The National Space Program was a set of policies and organisations under the Hawke and Keating Governments created with the goals of developing a national space industry in Australia. When the Howard Government came to power in 1996 the program was abolished following the advice of the Bureau of Industry Economics. The National Space Program was generally considered a failure by most media after its demise. During its existence it was crippled by a lack of budget, and multiple white elephant projects.
Although Australia has had space interests dating back to the Apollo program, prior to the establishment of the NSP Australia had had no unified space policy. At the time of the implementation of the program, Australia had separate space related programs under the Department of Defence, CSIRO, the Department of Transport and Communications, multiple other departments, as well as multiple private and university programs.: p. 170 In response to the disorganised state of the industry, the Hawke Government commissioned the Australian Academy of Technological Sciences for a report into the state of Australia’s space industry. The report, nicknamed the “Madigan Report”, was completed in June 1985 and recommended the establishment of a space office, and focusing Australia’s space industry towards ground-sensing capabilities. The report also recommended that A$100 million be budgeted over five years for Australian space programs.: p. 2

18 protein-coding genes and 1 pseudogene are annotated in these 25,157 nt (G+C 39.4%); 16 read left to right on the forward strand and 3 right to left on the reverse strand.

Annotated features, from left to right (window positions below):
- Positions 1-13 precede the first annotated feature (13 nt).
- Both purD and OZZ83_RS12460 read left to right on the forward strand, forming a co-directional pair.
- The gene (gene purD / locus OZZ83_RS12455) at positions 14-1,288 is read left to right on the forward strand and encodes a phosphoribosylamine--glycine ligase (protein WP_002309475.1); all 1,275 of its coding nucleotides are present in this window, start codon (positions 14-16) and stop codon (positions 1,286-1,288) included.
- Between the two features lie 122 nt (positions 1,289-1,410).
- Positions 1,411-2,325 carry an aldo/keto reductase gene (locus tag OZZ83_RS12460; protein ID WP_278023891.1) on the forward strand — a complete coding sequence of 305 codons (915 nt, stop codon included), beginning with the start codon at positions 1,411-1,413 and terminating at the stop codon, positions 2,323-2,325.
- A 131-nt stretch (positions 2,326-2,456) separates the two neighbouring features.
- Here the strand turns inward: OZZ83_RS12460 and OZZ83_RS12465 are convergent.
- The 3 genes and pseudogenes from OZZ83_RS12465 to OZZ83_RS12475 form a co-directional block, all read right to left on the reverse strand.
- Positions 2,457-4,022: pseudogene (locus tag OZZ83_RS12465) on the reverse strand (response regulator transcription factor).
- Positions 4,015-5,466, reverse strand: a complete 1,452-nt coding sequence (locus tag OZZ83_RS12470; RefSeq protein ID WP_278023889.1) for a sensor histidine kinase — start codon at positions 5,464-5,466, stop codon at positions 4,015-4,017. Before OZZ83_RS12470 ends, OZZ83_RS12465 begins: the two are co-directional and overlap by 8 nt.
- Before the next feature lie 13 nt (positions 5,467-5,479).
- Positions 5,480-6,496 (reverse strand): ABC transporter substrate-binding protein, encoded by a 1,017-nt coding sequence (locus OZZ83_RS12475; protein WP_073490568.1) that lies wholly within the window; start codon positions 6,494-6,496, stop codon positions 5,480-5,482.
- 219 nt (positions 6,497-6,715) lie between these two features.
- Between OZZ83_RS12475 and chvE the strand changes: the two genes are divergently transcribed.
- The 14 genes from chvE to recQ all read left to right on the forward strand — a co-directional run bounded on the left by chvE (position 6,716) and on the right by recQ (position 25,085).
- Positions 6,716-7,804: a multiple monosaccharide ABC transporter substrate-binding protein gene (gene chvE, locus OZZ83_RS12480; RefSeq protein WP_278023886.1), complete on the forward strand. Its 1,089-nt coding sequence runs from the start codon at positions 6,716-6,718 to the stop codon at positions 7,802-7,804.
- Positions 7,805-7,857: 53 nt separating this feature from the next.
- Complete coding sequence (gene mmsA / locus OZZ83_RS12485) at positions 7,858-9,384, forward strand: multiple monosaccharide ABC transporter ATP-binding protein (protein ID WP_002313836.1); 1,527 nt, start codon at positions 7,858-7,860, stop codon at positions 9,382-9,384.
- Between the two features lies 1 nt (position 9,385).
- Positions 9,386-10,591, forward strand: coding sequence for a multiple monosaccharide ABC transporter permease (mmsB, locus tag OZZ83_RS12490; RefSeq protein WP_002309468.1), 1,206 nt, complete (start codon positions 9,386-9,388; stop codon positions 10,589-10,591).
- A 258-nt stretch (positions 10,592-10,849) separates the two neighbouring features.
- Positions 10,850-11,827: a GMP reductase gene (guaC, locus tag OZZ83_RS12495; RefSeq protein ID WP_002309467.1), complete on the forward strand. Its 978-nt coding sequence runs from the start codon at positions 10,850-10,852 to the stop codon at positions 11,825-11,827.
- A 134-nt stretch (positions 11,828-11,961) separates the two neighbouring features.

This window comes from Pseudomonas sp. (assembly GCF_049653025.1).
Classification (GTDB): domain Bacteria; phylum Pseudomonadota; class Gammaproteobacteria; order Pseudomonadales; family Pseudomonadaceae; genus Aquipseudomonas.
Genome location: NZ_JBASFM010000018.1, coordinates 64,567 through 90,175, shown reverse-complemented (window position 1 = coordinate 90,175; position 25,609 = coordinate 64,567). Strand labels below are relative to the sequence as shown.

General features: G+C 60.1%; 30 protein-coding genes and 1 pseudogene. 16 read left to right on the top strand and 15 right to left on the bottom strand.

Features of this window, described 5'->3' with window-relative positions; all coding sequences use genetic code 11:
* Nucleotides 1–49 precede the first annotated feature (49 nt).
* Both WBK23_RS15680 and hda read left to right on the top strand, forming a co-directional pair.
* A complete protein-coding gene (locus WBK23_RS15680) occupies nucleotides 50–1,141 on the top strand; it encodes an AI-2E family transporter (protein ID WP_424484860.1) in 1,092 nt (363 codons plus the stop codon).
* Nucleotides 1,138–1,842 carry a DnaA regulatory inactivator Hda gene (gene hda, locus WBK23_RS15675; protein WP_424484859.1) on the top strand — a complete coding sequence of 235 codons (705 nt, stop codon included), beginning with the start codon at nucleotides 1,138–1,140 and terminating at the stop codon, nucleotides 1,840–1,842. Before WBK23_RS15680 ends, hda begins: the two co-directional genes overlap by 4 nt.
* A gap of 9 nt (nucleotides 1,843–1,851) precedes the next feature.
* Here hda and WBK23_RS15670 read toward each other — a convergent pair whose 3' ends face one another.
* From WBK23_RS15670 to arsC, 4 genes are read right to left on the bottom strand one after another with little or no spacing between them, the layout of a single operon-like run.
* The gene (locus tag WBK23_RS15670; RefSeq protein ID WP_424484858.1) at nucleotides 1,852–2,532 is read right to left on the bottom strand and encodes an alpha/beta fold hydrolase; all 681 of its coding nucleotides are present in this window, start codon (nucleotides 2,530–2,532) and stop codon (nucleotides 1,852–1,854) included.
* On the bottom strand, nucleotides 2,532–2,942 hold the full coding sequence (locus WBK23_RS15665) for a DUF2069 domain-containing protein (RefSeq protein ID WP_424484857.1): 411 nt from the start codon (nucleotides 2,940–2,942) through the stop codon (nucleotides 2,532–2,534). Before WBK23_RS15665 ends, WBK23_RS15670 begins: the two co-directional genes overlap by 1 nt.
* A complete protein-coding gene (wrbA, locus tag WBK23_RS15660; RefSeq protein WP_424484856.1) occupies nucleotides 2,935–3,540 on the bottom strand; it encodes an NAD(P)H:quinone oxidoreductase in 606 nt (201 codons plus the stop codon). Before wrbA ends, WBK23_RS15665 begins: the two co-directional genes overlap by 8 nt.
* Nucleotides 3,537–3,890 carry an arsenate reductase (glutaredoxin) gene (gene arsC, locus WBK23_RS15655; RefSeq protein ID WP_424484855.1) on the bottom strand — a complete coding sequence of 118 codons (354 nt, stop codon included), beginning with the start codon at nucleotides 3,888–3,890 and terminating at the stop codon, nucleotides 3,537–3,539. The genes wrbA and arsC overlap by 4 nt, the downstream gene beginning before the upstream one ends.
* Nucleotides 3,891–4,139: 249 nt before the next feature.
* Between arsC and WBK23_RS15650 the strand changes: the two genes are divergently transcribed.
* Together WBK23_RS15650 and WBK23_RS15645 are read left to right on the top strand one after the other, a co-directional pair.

The National Space Program was primarily made up of the Australian Space Office and the Australian Space Board/Council. The Australian Space Board (replaced with the Australian Space Council in 1994) was formed to advise the Minister for Industry, Technology, and Commerce and government on national space policy, particularly in relation to commercial space programs. The ASO was established shortly afterwards to act as secretariat and to manage the day-to-day running of the policies created by the ASB. The National Space Program also encompassed to a lesser degree the CSIRO Office of Space Science and Applications, the Defence Science and Technology Office space projects, and various committees and offices dedicated to certain uses of space technology.: p. 170
The ASO itself was made up of 20 people.: p. 2